In Use
There’s no avoiding the reality that the American Pro Jazzmaster doesn’t really sound much like a Jazzmaster in the classic sense. But it’s very nice nonetheless: bright and clear on all three pickup settings, with excellent note definition from string to string and plenty of phasey chime in the middle position.

The maligned rhythm circuit is replaced with a phase switch for both pickups

This is a sound with much more punch and focus than a normal Jazzmaster; what you don’t get are the classic percussive ‘plunk’ on the wound strings, the sweetly fragile shimmer on the high notes, and the delicious sparkliness in slowly strummed chords.

Unscrew one of the pickup covers and you’ll find the reason for this: the coils are extra-deep and so narrow they don’t even half-fill the bobbins. You might call them Strat pickups in disguise. If you’re an offset-sceptic, you may be quite happy about this; if you’re a hardcore fan, however, you might miss that classic sound.

Some of the other changes also come with baggage. Those nylon inserts certainly add stability to the bridge, while still allowing it to rock slightly, but we’re not sure if they’ll stop it creeping downwards over time – a common complaint that the Staytrem aftermarket bridge fixed with simple plastic bushings.

Mustang saddles replace the annoying threaded originals

Also, the saddles’ fixed 56mm spacing means both E strings are rather close to the edges of the neck on the upper frets. Maybe this isn’t a biggie, but again, we look to the Staytrem and Mastery bridges with their trouble-free 52mm spacing…

Like the Jazzmaster, the Jaguar is a real pleasure to play – the chunky neck feels great and we have no qualms about those frets, which are really only ‘slightly narrow, slightly tall’. More importantly, the Jaguar hasn’t been quite so radically revoiced. The short scale keeps the bottom end lightweight, and clean tones are pure and vivid in a way that’s uniquely Jaggy.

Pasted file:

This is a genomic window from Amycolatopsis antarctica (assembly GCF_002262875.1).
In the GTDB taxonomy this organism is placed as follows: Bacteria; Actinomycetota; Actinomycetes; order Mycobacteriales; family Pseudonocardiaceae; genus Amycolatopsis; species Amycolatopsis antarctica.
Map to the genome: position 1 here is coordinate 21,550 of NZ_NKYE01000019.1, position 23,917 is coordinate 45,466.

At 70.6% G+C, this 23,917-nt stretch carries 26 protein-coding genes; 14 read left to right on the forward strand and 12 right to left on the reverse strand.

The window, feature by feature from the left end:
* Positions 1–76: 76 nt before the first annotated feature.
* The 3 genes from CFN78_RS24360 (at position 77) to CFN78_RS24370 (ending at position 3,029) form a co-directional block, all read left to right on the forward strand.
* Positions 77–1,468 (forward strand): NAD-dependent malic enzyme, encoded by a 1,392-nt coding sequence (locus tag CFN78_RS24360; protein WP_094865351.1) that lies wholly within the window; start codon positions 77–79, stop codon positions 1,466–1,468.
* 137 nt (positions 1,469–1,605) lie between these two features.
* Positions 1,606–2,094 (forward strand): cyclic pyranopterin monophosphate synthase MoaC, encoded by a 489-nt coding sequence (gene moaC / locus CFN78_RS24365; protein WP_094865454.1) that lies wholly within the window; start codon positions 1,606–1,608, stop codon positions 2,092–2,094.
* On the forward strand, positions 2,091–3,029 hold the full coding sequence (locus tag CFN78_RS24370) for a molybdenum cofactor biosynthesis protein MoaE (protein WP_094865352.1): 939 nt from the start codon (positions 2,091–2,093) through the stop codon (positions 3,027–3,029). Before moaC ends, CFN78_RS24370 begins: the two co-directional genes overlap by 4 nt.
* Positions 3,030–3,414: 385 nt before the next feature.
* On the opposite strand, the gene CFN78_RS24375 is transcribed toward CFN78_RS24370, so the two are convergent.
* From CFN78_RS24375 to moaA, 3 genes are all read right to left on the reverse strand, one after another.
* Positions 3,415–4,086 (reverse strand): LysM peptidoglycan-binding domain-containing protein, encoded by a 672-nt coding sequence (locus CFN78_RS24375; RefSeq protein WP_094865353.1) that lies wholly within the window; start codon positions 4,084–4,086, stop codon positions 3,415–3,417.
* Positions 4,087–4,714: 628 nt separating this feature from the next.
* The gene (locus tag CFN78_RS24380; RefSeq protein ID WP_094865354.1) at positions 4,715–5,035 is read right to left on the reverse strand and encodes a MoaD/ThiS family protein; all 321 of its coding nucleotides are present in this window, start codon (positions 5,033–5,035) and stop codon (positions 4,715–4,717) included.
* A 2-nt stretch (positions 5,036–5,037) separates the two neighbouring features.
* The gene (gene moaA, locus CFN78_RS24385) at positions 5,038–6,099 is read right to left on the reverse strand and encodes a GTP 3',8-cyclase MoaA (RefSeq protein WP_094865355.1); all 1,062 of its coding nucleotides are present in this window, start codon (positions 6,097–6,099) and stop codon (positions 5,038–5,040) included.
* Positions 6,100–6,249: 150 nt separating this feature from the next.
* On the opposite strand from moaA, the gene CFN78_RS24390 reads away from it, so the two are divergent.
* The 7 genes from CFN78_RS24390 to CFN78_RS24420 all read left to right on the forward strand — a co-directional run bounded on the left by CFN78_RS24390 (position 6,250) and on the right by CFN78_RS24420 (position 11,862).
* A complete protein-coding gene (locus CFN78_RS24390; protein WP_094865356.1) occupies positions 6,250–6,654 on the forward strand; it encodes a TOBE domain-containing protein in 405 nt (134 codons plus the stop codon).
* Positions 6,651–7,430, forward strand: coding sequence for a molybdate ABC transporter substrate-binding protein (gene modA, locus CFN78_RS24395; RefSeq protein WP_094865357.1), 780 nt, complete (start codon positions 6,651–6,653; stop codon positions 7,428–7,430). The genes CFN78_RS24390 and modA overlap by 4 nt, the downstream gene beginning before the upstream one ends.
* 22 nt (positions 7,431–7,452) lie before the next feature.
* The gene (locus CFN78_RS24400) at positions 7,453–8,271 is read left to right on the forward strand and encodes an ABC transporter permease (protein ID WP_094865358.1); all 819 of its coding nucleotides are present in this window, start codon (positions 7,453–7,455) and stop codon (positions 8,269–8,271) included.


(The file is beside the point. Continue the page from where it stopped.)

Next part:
That fourth setting adds a useful humbucker-like option, and the phase switch brings hollowed-out tones that are more pleasing to modern ears than positions two and four on a Strat.

The V-Mod pickups are again on the hot side, however, and what you gain in clarity and solidity you lose in expressive character. Next to an American Vintage model it feels a bit stiff. All that delicate, twinkly stuff we were missing in the Jazzmaster? You won’t find it here either.

Maple necks on Fender offsets are uncommon, but they look great here

So it’s not a classic Jag, but you won’t mind that if you’re coming from Strats and Teles… and maybe that’s a clue to the target market for both of these instruments. We suspect that they’re offsets for people who don’t like offsets. These guitars might not be the Disney ending that vintage offset fans were hoping for, but they’re undeniably lovely guitars.

This is Fender’s attempt to broaden the appeal of the Jazzmaster and Jaguar rather than please die-hards, and who can blame them?

Key Features Fender American Professional Jazzmaster
• PRICE £1,539 (inc hard case)
• DESCRIPTION Solidbody offset guitar. Made in USA
• BUILD Alder body, bolt-on maple neck, 9.5” radius maple fingerboard, 22 narrow-tall frets, bone nut
• HARDWARE Jazzmaster/Jaguar bridge with brass Mustang saddles, screw-in vibrato arm
• ELECTRICS Two V-Mod single-coil pickups, three-way switch, master volume and tone
• SCALE LENGTH 648mm/25.5”
• NECK WIDTH 43.5mm at nut, 52mm at 12th fret
• NECK DEPTH 21.5mm at first fret, 23.5mm at 12th fret
• STRING SPACING 36mm at nut, 56mm at bridge
• WEIGHT 3.8kg/8.4lbs
• FINISHES Mystic Seafoam (as reviewed), Sonic grey (both w/ maple ’boards); 3-colour Sunburst and Olympic white (both w/ rosewood ’boards, £1,569)
• CONTACT Fender EMEA 0845 305 1122 fender.com
Key Features Fender American Professional Jaguar
• PRICE £1,539 (inc hard case)
• DESCRIPTION Solidbody guitar. Made in USA
• BUILD Alder body, bolt-on maple neck, 9.5” radius maple fingerboard, 22 narrow-tall frets, bone nut
• HARDWARE Jazzmaster/Jaguar bridge with brass Mustang saddles, screw-in vibrato arm
• ELECTRICS Two V-Mod single-coil pickups, four-way switch (bridge, both in parallel, neck, both in series), phase switch for ‘both’ positions, master volume and tone
• SCALE LENGTH 610mm/24”
• NECK WIDTH 43mm at nut, 51.5mm at 12th fret
• NECK DEPTH 21.5mm at first fret, 23.5mm at 12th fret
• STRING SPACING 36mm at nut, 56mm at bridge
• WEIGHT 4kg/8.8lbs
• FINISHES Antique Olive (as reviewed), Sonic grey (both w/ maple ’boards); 3-colour Sunburst and Olympic white (both w/ rosewood ’boards, £1,569)